Hospice of Cincinnati

The Spirit Was Willing as the Flesh Grew Weak

May 1, 2015

Tom and Mark Dankenbring dashed to the finish line at the Run Oregon Marathon on July 26th raising $2,895 for Fernside! Tom and Mark were running in memory of their son and brother, John Dankenbring, who died five years ago shortly after returning home to Cincinnati following his freshman year at the University of Oregon. Tom shared his post-race reflections with his supporters. And we asked if we could share it with all of you!

Mark and I would like to thank everyone for your support, spirit, and breathing the Air with us the morning of July 27th in Eugene, Oregon! And certainly for your generous contributions to Fernside. Over $2600 was donated to support grieving families. We often put measures on things (like marathon and half marathon times, or contribution amounts) but it is the heart in each one of us that can only create and embrace spirit and share ourselves. So thank you very much for sharing.

We had a great time running freely through the streets and over the bike paths, en-route to the final excitement of a half-lap on the track-famous, Hayward Field, at the University of Oregon; the track that gave the title “Track Town USA” to Eugene, Oregon. I won’t say it was all fun; in fact it was quite hard and humbling, at least for me. But for Mark, to train, show up and run the longest he has ever run, and come out his usual pleasant and steady self was fun to experience.

Now for some post-race thoughts and philosophy:

I don’t know what it is about running but it seems to be a metaphor for life. I know that a marathon is! I have run about 28 marathons, and had high expectations for this one. Having just turned 60, I even thought I could place in the top of my age group (60-64). So I was shooting for around a 3:30 finish, Mark was shooting for around a 2:00 Half. Those times did not quite happen.

It was a glorious morning, temperatures in the 60’s for the start, climbing into the 70’s and sunny; so, a bit warm for peak marathoning, but pleasant overall (especially for the spectators/supporters). We started the race together, recalling the time we visited John his freshman year, and the three of us running together through the same streets and along the “Prefontaine Trail”. The Half-marathoners split from the Full at mile 10, and for Mark and me, as in any race, the middle miles are the toughest. The first few are fun, you slog through the middle, then when the end is in sight, power on! (Life metaphor?)

Tom and Mark DankenbringI learned that expectations can be like optimism or pessimism: yes, you set your expectations, but they may mask or cloud the reality of the journey. As I was loping along (with no watch or time piece), wondering what pace I was keeping and feeling I had to speed up to meet my expectation, that robbed me of all that was around me – the beautiful scenery, cheering people, blue sky and sunshine along the way, was able to dash those expectations when my energy level got zapped, and my legs and body became quite fatigued. Fortunately, at my age now, these expectations did not rule. I said to myself early on in the run that Mark and I had lots of people with us, and just to run today was the journey! (But that nagging – “I wonder how I am doing” – lingered!)

I also learned what we people are always looking forward to…the “finish”, and “what will happen?” That is the challenge of the marathon compared to shorter races. One rarely can predict an outcome, and the runner must just accept what happens. So, one must relish the running, the footsteps, the process. To focus only on the finish and “outcome” of the race is to miss the path.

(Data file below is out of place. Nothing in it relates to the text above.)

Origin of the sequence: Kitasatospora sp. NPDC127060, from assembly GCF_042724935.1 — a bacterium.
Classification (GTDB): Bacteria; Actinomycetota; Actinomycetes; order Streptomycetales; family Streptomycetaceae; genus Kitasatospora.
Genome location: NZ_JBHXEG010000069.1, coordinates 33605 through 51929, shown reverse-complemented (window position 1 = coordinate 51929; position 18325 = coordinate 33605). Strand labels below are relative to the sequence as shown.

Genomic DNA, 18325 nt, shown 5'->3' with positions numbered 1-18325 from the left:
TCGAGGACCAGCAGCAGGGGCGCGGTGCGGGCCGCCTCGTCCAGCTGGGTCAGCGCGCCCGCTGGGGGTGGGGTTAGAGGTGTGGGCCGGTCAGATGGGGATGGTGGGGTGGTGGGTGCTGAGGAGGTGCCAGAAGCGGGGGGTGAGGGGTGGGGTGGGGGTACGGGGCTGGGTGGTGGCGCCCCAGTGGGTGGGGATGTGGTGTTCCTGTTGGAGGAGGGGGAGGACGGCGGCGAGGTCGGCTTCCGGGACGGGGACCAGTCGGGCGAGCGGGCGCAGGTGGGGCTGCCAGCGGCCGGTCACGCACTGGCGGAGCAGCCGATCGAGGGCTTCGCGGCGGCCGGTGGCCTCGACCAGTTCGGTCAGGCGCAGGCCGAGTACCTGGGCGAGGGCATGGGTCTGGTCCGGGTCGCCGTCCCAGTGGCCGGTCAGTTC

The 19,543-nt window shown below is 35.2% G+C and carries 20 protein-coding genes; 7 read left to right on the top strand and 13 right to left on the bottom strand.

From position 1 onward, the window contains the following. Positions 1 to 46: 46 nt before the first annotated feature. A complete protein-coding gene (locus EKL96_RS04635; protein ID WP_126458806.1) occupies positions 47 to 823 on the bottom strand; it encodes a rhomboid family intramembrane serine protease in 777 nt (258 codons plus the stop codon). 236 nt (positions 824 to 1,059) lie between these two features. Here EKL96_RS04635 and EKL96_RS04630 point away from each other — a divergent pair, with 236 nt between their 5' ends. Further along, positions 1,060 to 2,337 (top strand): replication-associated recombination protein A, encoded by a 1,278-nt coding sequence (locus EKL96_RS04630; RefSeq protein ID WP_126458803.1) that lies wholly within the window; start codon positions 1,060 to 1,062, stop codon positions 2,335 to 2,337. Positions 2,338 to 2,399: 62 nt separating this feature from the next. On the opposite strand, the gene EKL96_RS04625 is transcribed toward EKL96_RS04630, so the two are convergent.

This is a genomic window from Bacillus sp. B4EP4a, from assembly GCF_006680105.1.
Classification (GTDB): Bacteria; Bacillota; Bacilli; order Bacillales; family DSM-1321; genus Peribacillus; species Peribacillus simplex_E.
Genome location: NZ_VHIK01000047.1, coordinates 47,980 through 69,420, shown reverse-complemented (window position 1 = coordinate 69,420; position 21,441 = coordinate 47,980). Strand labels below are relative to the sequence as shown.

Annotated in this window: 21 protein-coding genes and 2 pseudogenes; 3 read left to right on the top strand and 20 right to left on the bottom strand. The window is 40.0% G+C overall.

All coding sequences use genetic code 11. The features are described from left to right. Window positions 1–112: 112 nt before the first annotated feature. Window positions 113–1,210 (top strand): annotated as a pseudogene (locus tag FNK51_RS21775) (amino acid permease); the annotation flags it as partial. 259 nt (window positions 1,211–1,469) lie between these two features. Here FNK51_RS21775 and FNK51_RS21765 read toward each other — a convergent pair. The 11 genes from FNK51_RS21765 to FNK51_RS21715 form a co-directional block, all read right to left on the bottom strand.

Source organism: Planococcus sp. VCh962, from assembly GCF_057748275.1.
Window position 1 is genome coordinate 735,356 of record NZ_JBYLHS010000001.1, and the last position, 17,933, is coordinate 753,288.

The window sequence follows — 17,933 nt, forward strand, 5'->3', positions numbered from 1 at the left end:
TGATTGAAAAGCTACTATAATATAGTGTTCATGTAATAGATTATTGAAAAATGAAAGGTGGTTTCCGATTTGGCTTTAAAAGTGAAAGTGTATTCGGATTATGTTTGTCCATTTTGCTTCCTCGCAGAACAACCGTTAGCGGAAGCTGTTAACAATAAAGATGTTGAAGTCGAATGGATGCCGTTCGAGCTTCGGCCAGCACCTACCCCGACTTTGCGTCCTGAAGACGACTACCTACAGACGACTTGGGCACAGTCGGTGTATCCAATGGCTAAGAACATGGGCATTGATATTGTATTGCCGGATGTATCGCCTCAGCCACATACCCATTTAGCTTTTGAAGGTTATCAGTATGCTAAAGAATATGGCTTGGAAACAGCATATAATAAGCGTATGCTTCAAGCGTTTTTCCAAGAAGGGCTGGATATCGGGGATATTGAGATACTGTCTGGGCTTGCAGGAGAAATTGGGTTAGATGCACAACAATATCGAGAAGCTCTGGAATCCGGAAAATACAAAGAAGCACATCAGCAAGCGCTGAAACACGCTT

Supporters are cherished. Mindy, Mary (and Jane and Neil in Cincy), along with some good friends supported us personally during the run. And of course, you all and your spirits! Though there were many cheering and supporting people along the race course (I am always amazed at the hundreds of volunteers), a few close supporters make all the difference.

Grief balances joy, and “spending” oneself physically and mentally can really loosen those feelings. Mile 9 was about a block from where John lived in his dorm, and as I ran past that point, the intense grip of grief brought tears to my surface from the depths. But later, around mile 21, when I was really getting spent, I heard John’s little voice say “Hey Dad, you know this is just a run, might as well be happy and enjoy it!” So there was joy again.

The finish! Entering the track under the letters “Hayward Field”; stiffly stepping out the final yards on the red tartan where many of the world’s elite runners have raced; seeing and hearing up in the stands the chants, “Dank Dank Dank! Come on Dad!” (Mary can really shout it out!) Under the balloon-arched finish line, my name sounded over the loud speaker. A finisher’s medal placed around my neck. Congratulations from the other sweaty and famished runners. Hey, who can’t enjoy something like that!

Post-race: fatigue, meeting up with Mark and gathering with supporters, talking the “story”, tales of the miles, free pancakes, chocolate milk, lying on the turf, peace. Knowing the journey is complete. At least this journey. (But as always, what is ahead? We’ll ponder on that later.) Time for a party!

Thank you all for your spirits, sharing the air, and for indulging my words. They are fun for me to write.

Finally, thank you for remembering John with us in this event!

(Oh, and by the way, if you want to know, Mark finished in a little over 2 hours, in the top half of the Half-Marathoners, and I finished in around 3;48; my slowest time to date, but the most fulfilling – and 8th in the 60-64 group, still allowing me to qualify for the Boston Marathon if I so choose to run!)

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